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Extreme waveform compression with a nonlinear temporal focusing mirror


Dealing with the increase in digital optical data transmission rates requires innovative approaches for stretching or compressing optical waveforms beyond the bandwidth limitations inherent in conventional electro‐optical systems. To this aim, photonic platforms exploiting ultrafast nonlinear phenomena have been successfully applied to the temporal stretching of optical waveforms. However, the inverse process, that is, the temporal compression of arbitrary lightwaves, has remained largely unexploited so far. Here we present an experimental demonstration of the extreme temporal compression of optical waveforms, including non‐trivial on‐demand time reversal. The method is based on counterpropagating degenerate four‐photon interaction in birefringent optical fibres. We demonstrate the performance of this system by generating the ultrafast replica of data packets with record temporal compression factors ranging from 4,350 to 13,000. This approach is scalable and offers great promise for ultrafast arbitrary optical waveform generation and related applications.

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Fig. 1: Temporal compression system.
Fig. 2: Experimental demonstration of temporal compression of a 10.0 Mbit s–1 10‑bit‑long sequence into a 43.5 Gbit s–1 replica.
Fig. 3: Temporal compression factor M versus fibre birefringence.
Fig. 4: Experimental result of temporal compression of a MHz-bandwidth arbitrary waveform into a multi-gigahertz replica.
Fig. 5: Numerical results showing the temporal compression of an analogue optical waveform for different values of fibre birefringence.

Data availability

All data generated in the present study as well as simulation codes are available from the corresponding author on reasonable request.


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We acknowledge A. Picozzi, P. Béjot, M. Guasoni, B. Kibler, C. Finot, A. Parriaux, G. Millot, H. Zhang, F. Leo and S. Pitois for fruitful discussions. We also acknowledge T. Villedieu from iXblue for providing the fibre parameters. J.F. acknowledges financial support from the CNRS, IRP Wall-IN project (CNRS research collaboration agreement no. 241655) and financial support from the Conseil Régional de Bourgogne Franche-Comté, International Mobility Program. This work is supported by la délégation régionale à la recherche et à la technologie and the European Union through the PO FEDER-FSE Bourgogne 2014/2020 programs. This work has benefited from the facilities of the SMARTLIGHT platform in Bourgogne Franche-Comté (EQUIPEX + ANR-21-ESRE-0040). S.C. and M.E. acknowledge financial support from The Royal Society of New Zealand, in the form of Marsden Funding (18-UOA-310) and Rutherford Discovery Fellowships.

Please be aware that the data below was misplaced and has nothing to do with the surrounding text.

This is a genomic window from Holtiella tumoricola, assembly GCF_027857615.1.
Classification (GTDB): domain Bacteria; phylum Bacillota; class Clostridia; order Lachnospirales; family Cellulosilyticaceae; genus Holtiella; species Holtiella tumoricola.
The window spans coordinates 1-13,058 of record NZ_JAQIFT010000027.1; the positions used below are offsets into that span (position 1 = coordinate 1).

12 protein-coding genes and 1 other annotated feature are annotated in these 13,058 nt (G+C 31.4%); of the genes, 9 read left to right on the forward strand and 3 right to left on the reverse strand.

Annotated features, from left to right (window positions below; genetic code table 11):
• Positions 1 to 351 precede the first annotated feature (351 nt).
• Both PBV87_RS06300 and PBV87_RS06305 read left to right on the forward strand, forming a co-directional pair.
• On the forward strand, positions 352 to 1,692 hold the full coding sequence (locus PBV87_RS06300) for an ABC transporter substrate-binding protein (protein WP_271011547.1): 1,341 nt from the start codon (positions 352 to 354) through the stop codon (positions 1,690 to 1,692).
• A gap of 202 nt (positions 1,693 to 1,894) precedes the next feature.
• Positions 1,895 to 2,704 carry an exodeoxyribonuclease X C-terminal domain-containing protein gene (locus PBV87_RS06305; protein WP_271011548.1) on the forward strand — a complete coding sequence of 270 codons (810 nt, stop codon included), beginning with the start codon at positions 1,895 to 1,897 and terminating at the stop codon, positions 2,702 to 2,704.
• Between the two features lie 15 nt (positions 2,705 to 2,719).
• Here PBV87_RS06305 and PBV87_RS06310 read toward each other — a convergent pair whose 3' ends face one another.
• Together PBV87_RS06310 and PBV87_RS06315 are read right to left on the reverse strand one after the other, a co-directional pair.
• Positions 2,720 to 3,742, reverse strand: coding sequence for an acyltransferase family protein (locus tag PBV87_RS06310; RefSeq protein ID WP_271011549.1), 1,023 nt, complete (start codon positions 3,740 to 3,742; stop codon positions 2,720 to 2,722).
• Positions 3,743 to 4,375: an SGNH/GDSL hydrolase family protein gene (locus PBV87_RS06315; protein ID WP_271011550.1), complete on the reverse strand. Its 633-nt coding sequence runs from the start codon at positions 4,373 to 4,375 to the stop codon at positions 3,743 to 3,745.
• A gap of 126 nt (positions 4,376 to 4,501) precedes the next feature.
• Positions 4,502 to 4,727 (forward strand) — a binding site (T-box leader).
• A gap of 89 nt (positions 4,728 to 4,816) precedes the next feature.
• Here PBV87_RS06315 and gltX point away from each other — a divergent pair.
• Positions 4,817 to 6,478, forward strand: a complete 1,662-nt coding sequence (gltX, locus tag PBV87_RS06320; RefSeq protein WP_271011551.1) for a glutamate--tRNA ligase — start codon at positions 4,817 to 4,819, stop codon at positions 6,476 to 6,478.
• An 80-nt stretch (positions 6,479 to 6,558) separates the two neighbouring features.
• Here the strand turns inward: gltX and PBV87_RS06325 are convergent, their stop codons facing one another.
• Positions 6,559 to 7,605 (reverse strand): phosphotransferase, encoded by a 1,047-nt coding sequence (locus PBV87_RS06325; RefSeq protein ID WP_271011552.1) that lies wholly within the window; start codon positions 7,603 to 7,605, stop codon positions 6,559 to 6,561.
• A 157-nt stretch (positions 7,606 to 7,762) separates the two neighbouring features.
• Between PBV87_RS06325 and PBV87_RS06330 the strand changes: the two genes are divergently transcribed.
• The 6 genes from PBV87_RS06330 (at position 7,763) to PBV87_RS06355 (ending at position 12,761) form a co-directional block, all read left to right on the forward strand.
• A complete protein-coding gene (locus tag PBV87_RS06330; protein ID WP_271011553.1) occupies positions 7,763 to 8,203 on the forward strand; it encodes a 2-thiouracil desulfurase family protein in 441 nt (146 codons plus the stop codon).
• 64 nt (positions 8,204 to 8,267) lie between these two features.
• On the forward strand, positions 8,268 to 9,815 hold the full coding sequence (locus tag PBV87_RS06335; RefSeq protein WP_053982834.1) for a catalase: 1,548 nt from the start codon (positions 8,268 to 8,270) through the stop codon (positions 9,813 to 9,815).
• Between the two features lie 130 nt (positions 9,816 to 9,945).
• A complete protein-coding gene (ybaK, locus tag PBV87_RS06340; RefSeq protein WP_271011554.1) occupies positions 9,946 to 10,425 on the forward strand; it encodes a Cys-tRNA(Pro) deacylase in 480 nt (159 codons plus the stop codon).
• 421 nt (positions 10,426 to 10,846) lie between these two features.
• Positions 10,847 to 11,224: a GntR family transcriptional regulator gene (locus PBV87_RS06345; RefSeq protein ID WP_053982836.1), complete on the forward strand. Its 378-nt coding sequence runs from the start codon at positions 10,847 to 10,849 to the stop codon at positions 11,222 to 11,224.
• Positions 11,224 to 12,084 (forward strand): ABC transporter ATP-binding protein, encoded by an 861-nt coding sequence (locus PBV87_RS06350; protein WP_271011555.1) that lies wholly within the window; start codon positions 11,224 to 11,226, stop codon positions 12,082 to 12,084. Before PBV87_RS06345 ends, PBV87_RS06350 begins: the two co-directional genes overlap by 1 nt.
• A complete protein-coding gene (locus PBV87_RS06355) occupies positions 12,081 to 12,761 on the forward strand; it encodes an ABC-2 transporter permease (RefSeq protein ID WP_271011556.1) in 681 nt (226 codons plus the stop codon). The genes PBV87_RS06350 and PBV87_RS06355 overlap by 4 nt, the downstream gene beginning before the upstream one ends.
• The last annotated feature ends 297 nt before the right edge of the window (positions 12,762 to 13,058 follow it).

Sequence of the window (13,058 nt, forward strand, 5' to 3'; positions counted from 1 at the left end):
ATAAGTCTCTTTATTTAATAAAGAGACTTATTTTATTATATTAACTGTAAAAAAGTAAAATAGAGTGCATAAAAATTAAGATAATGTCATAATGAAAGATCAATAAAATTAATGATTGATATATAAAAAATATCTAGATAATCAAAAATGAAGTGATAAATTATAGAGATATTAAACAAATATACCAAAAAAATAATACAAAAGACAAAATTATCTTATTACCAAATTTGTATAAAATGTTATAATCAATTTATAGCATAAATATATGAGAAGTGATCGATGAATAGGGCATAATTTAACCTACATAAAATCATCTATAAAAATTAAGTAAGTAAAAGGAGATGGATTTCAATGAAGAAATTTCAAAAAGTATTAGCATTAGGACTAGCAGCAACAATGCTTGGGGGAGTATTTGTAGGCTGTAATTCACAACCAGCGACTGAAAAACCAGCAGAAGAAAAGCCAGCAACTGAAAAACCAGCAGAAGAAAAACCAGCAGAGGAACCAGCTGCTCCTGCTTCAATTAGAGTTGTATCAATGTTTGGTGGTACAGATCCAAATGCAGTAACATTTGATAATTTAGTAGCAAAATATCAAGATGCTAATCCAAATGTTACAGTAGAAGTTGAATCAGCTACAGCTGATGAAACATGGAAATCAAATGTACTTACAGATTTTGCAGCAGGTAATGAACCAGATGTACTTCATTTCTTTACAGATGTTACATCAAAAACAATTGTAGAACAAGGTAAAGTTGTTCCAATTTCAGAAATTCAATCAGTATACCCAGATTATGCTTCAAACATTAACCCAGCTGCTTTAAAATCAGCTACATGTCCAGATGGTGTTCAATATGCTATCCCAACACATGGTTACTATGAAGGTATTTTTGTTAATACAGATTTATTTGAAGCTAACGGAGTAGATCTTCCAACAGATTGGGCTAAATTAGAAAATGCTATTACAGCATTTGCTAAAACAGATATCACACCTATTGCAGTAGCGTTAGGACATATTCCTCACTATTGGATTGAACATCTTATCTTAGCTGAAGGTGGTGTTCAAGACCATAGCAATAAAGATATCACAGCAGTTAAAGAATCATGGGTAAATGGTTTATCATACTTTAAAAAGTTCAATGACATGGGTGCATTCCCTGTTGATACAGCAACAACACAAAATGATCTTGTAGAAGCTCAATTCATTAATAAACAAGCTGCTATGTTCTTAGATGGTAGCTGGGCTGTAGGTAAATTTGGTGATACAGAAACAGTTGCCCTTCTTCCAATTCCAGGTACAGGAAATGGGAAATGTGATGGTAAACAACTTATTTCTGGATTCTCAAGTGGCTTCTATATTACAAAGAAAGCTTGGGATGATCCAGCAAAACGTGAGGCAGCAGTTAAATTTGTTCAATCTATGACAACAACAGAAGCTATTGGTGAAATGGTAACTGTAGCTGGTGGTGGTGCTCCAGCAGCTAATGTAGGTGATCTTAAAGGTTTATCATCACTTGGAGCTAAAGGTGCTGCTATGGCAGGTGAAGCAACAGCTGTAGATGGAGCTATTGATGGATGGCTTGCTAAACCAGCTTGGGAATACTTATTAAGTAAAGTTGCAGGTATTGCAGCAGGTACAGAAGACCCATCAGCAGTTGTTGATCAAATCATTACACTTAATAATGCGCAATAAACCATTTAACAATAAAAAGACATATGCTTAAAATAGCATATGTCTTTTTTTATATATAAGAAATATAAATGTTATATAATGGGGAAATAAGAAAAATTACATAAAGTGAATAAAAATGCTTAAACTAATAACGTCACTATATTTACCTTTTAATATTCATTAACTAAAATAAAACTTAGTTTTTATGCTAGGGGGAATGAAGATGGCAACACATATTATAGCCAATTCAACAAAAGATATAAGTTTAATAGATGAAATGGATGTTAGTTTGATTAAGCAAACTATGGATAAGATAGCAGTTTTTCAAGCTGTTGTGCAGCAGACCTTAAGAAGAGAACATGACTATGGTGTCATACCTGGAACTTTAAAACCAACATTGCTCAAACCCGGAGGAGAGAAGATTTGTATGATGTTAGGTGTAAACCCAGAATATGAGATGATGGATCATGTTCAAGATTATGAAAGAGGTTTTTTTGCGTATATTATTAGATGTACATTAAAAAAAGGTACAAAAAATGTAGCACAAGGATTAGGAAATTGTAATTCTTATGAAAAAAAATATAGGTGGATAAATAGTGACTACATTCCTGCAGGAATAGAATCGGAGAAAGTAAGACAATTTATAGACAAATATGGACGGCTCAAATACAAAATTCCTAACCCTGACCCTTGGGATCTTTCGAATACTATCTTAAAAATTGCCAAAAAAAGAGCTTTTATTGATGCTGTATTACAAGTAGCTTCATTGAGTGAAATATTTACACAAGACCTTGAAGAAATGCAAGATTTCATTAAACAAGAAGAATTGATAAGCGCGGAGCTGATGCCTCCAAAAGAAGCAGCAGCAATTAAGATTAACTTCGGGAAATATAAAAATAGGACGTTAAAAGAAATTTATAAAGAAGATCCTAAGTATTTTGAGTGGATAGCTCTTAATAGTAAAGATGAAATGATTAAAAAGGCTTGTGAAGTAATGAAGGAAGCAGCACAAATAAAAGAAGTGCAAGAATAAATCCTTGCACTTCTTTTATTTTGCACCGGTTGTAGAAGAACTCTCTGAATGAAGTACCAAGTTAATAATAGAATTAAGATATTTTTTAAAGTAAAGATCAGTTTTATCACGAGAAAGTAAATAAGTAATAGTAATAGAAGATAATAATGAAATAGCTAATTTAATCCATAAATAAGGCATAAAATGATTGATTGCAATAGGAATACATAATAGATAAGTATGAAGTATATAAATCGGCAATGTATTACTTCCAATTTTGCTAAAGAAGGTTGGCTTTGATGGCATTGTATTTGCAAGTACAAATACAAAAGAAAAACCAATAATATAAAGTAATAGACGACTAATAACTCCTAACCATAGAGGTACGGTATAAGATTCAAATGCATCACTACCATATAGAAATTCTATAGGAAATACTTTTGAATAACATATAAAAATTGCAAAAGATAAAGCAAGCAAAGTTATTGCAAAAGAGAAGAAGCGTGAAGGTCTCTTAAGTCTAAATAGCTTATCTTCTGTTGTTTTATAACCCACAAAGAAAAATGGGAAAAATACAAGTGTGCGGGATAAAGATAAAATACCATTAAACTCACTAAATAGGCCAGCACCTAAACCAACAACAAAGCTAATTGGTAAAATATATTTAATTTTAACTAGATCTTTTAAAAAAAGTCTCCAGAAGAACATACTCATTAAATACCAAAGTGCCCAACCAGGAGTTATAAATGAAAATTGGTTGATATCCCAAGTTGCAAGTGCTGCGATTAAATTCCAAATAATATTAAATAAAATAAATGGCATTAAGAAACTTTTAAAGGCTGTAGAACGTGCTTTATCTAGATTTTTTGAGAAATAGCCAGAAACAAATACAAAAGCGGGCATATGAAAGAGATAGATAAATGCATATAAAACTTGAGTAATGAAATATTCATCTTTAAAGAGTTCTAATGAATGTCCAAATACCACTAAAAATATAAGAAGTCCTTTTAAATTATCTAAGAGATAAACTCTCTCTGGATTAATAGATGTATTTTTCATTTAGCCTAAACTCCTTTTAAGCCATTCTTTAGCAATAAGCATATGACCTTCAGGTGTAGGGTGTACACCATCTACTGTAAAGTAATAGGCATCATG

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Authors and Affiliations



J.F. and N.B. designed the experimental setup. J.F. and N.B. performed the experiments. N.B. and J.F. performed the numerical simulations. S.C. and M.E. provided theoretical assistance. All the authors have contributed to the interpretation of the results. J.F., S.C. and M.E. wrote the paper.

Corresponding author

Correspondence to Julien Fatome.

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Nature Photonics thanks Stefan Wabnitz and the other, anonymous, reviewer(s) for their contribution to the peer review of this work.

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Supplementary information

Supplementary Information

Supplementary Sections 1–4 and Figs. 1–3.

Supplementary Video 1

Numerical simulation of the temporal compression of a data sequence.

Supplementary Video 2

Same data as in Supplementary Video 1, but the incident data sequence is replaced by an arbitrary-shaped waveform.

Supplementary Video 3

Spatiotemporal evolution of the temporal compression of a data sequence and the simultaneous temporal inversion.

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Berti, N., Coen, S., Erkintalo, M. et al. Extreme waveform compression with a nonlinear temporal focusing mirror. Nat. Photon. 16, 822–827 (2022).

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